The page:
when she heard that a plane flew into the World Trade Center. When
she went inside, she found the other prisoners gathered around the
TV. “That’s what you’re here for, isn’t it?”
one of the women said to her. “To stop terrorism.” 


“I was so taken aback, that somebody understood the whole thing,”
Hennessy recalls. “And another one stood up and said, ‘What
goes around, comes around,’ and I thought, she understands,
too.” 


Protesting the human rights abuses in Latin America is a family
affair for the Franciscan Sister. Her sister, Dorothy Marie Hennessy,
91, is also a nun of the St. Francis Order. Like Gwen, Sister Dorothy
has crossed the line on several occasions and served time in prison.
Their brother, Father Ronald Hennessy, was stationed in Central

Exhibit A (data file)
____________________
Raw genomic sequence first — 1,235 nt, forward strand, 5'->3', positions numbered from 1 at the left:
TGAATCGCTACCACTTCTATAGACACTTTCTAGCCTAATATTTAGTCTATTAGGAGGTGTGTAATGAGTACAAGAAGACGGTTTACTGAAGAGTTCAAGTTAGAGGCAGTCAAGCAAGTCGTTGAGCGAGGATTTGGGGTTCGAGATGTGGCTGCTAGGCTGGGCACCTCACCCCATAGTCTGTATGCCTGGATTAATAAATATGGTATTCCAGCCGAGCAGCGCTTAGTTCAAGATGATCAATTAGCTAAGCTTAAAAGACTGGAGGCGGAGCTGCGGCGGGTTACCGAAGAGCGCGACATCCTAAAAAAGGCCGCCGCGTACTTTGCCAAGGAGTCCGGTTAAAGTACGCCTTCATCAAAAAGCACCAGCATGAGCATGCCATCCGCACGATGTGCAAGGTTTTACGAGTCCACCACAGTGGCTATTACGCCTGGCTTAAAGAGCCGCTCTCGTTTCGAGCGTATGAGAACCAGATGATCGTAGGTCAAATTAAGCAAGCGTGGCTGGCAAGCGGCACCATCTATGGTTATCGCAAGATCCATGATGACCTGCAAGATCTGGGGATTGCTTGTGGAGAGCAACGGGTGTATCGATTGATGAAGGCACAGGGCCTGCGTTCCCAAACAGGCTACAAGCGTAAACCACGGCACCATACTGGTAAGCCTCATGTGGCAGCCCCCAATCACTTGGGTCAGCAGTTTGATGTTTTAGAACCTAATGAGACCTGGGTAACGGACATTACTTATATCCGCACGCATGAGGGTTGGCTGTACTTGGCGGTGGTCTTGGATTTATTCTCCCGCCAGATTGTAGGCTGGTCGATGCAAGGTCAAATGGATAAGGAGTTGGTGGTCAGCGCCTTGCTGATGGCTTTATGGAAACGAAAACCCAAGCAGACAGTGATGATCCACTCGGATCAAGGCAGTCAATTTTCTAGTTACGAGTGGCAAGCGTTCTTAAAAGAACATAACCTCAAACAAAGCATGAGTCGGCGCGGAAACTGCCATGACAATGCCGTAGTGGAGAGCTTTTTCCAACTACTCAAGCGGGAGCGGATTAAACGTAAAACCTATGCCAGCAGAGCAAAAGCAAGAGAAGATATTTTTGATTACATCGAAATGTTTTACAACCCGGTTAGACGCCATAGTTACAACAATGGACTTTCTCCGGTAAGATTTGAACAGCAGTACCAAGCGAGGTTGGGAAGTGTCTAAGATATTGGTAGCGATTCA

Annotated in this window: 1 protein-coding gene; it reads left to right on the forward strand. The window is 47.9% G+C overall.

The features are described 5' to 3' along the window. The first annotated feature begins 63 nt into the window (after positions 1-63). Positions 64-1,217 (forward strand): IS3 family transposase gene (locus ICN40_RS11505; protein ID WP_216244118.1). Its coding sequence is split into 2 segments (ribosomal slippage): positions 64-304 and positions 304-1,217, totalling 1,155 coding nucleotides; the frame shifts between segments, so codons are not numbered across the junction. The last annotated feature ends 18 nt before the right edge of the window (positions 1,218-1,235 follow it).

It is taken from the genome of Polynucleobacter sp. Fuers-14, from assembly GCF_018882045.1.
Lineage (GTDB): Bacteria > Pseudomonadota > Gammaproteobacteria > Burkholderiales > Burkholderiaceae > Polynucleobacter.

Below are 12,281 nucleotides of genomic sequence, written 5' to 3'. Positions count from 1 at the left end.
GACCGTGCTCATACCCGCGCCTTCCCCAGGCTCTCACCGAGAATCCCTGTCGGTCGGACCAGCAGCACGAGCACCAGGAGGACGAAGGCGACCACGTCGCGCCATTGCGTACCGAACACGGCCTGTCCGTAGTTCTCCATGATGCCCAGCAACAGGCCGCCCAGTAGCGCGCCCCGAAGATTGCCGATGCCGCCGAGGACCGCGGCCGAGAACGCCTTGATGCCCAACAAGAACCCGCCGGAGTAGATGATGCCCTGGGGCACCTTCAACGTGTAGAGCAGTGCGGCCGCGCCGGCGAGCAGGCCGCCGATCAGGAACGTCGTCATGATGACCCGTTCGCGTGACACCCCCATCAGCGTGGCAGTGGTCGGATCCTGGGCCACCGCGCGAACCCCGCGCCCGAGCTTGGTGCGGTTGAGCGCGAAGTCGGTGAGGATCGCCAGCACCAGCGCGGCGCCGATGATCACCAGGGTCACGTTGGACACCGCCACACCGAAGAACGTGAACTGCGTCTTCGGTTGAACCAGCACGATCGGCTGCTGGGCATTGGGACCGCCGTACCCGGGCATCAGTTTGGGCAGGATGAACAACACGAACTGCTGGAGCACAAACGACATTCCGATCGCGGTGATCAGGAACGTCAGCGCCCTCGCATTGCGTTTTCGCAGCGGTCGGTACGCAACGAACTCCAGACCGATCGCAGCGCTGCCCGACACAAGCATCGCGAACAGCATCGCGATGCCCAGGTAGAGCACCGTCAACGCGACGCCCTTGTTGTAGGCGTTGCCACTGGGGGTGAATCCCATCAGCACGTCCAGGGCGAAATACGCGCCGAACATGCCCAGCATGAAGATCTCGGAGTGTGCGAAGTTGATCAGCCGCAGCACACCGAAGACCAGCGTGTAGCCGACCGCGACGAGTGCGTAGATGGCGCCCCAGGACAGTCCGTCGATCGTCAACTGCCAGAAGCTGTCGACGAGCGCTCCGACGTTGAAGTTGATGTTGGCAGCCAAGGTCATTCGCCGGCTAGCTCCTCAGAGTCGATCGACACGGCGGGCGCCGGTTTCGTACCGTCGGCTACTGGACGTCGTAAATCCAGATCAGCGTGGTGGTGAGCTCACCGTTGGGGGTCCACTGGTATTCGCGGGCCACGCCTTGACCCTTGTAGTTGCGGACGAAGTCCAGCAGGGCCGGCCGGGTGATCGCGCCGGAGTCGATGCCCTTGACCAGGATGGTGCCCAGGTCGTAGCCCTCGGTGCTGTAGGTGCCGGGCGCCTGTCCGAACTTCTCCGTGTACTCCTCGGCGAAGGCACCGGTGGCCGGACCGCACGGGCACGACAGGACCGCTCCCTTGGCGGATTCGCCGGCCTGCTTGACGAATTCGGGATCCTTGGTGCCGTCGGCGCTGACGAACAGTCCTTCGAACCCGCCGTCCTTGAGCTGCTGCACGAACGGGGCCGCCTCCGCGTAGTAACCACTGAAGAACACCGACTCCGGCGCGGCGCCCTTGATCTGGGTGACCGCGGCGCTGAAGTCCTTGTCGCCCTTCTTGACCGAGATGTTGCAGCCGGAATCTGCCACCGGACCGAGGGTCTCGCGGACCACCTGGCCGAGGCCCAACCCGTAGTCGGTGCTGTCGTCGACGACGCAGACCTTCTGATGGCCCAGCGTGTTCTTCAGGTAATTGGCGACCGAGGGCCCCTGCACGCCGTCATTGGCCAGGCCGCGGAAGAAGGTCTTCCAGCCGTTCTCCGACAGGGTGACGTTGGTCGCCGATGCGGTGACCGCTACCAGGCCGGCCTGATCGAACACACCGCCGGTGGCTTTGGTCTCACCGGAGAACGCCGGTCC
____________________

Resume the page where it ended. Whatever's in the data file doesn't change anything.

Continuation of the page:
America from 1964 until his death in 1999. He wrote to his family
describing how young men were being taken to jail, their mothers
coming to him out of desperation. “Villages were being wiped
out, men, women and children, and no one was caring,” Gwen
explains. “So he wrote a letter home to Iowa and said, ‘Publish
it.’” 


Sister Gwen recalls that the church and the U.S. Embassy told him
he should leave, but her brother refused. “No way, I am not
leaving,” he said. “I can leave, but they can’t.”
Later elected regional superior, he was assigned to a very conflicted
zone in El Salvador. A book about Ron Hennessy’s experience
with the genocidal practices of U.S.-backed Guatemalan governments,

Through a Glass Darkly

, by Tom Melville, was recently released